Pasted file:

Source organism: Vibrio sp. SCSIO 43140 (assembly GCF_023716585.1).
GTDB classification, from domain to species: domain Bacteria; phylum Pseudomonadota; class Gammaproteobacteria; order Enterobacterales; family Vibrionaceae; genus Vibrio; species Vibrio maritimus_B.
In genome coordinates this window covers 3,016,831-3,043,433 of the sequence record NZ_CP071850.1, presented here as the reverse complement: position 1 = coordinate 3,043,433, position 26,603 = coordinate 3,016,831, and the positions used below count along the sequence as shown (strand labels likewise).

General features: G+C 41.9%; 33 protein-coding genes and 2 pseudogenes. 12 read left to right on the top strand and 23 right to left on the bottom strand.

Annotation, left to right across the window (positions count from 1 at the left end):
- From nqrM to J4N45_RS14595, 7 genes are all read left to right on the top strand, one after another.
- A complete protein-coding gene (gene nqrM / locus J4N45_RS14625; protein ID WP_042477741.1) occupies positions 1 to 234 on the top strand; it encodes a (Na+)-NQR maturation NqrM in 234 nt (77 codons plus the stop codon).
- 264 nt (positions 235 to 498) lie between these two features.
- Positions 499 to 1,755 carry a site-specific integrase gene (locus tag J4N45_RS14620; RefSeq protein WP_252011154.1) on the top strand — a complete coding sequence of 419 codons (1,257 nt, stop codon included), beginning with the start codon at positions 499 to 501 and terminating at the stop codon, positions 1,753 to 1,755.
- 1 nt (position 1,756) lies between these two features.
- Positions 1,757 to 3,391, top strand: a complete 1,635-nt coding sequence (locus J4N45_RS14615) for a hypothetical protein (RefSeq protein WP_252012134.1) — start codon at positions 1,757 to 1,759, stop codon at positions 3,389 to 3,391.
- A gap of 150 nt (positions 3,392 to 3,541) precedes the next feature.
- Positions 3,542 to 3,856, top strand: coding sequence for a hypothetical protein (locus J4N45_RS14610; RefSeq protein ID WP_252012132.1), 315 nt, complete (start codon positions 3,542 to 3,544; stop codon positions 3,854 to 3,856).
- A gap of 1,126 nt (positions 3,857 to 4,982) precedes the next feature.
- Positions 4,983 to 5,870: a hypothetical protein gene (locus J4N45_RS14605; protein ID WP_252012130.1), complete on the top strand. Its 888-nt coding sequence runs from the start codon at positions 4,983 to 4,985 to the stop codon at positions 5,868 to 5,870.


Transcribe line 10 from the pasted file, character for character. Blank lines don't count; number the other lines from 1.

- 1 nt (position 1,756) lies between these two features.